The US Department of Energy (known as DOE) is firmly committed to the development of nuclear fusion through inertial confinement. And the institution that does most of the research in this area is the Lawrence Livermore National Laboratory (LNLL), located in California. This center dedicates a good part of its activity to develop nuclear weaponsalthough its purpose is also to transform things into energy.
In any case, the main source of funding for LNLL is the DOE. Just two weeks ago this scientific institution scored something important: its technicians were able to successfully repeat the milestone they announced in mid-December 2022. In short, what they achieved was the creation an energy of 3.15 megajoules in their fusion reactor through inertial confinement. According to those responsible for the experiment, this energy delivery represents a net energy benefit of 35%, although the commercial application of this technology is still far away.
And this is because inertial nuclear fusion must overcome several significant challenges to be commercially viable. More than fusion through magnetic confinement, which is what ITER will use. Broadly speaking, it should dealing with high energy neutrons resulting from the fusion of deuterium and tritium nuclei, as well as having the necessary technological support to guarantee the reactor a continuous, accurate and very fast supply of fuel microballs at least ten capsules per second, between other challenges.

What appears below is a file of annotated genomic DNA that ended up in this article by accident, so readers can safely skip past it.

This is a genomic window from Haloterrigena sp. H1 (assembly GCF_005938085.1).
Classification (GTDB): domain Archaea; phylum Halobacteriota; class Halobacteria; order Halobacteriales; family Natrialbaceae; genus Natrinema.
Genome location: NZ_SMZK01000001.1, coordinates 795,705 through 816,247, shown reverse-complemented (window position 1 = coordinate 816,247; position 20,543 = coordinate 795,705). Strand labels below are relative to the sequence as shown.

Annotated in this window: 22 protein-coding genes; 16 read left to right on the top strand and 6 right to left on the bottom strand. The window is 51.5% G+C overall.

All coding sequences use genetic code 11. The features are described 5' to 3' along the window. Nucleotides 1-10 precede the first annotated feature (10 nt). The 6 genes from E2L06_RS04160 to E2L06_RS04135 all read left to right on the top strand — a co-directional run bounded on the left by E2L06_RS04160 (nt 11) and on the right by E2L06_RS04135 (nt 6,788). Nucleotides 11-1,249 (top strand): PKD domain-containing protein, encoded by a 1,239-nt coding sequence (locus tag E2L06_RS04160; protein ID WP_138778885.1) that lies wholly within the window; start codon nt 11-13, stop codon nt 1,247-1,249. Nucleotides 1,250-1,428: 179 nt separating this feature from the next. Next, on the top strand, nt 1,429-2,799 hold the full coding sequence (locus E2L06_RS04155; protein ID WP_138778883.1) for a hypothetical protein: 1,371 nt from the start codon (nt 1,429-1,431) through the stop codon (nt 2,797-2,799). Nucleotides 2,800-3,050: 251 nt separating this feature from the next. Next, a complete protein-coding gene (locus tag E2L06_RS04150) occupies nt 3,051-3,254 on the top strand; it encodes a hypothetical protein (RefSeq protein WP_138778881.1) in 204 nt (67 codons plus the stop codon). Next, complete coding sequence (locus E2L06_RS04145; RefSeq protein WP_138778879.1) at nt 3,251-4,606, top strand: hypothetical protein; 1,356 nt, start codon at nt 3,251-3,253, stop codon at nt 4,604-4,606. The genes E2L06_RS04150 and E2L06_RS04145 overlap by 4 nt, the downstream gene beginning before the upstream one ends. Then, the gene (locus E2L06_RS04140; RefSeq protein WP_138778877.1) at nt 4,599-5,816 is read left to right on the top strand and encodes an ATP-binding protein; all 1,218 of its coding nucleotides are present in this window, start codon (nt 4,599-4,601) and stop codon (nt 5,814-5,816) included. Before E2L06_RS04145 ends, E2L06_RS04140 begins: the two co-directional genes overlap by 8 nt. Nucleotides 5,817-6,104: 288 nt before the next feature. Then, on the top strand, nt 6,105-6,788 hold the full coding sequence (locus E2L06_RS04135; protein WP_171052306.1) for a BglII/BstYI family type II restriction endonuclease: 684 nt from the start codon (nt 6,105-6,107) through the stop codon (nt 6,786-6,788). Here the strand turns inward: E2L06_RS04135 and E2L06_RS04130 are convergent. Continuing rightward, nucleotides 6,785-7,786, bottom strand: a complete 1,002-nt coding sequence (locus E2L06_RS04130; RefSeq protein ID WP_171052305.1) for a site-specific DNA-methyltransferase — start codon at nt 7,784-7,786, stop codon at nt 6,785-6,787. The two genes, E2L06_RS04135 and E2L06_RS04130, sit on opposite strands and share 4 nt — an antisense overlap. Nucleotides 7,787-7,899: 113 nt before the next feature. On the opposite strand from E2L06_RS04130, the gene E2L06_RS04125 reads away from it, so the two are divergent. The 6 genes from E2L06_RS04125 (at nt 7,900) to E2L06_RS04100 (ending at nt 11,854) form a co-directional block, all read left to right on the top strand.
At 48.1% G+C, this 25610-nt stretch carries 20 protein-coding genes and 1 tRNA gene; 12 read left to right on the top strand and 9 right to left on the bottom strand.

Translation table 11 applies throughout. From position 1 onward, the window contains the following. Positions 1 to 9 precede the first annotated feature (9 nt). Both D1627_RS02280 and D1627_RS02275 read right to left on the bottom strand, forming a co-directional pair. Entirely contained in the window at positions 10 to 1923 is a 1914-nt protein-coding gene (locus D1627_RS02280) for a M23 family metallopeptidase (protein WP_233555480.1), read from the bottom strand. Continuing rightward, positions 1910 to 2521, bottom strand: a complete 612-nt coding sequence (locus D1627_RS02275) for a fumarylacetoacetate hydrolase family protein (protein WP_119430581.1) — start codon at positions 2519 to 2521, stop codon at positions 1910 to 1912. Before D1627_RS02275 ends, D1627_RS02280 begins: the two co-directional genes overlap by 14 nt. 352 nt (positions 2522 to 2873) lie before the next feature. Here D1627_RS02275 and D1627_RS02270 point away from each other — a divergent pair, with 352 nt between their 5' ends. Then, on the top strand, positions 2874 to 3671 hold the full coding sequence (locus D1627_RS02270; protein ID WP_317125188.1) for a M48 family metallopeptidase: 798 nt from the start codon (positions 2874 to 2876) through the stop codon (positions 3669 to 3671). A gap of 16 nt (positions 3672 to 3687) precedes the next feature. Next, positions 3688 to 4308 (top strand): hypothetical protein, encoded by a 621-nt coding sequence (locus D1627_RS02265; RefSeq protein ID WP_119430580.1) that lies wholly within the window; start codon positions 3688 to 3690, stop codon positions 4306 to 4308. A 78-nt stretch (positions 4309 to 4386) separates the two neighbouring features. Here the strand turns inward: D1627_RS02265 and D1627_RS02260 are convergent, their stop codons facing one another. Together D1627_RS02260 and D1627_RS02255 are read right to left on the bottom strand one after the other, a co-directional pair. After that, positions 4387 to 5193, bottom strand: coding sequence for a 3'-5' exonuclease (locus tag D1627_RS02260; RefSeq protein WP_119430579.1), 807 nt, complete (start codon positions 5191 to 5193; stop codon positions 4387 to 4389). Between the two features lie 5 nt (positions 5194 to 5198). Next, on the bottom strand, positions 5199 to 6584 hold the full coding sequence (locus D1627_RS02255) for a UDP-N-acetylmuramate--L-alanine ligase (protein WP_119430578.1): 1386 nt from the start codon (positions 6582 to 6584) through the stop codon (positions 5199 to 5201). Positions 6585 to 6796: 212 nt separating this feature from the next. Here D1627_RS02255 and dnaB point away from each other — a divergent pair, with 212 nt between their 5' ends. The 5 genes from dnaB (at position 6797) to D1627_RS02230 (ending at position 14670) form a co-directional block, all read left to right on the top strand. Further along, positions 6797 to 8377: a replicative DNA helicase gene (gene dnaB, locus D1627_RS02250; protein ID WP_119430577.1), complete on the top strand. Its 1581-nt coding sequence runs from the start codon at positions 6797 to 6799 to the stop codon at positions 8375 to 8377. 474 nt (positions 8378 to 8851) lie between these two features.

112 million dollars to fund the development of nuclear fusion
DOE officials and LNLL scientists know better than anyone the major technical challenges that lie ahead in developing practical applications of inertial nuclear fusion. And we can be sure that the recent success of this last institution has led the DOE to announce an investment of 112 million dollars in 12 supercomputing projects that, precisely, seek to contribute to solving these challenges.
Supercomputers are very important when performing simulations of complex systems
This injection of money from the DOE will be under a program known as SciDAC (Scientific Discovery through Advanced Computing) which promotes the use of supercomputers to solve some scientific challenges. And yes, it makes sense. It has this because these machines are very important tools when it comes to transportation simulations of complex systemssuch as, for example, plasma dynamics in nuclear fusion reactors through magnetic confinement.
However, if we proceed with inertial nuclear fusion, which is what we are dealing with, the DOE plan consists of modeling and simulating many physical processes involved in plasma dynamics under extreme conditions with the goal of starting in the path that ends in the design. in a fusion pilot plant. This does not sound bad, however, as we have seen, it is clear that this goal is still far away. The Administration led by Joe Biden has set the goal of having a fusion plant within the next decade, but a priori it sounds very ambitious. Let’s see if they succeed.
Cover image: LNLL
More information: hart | The Register
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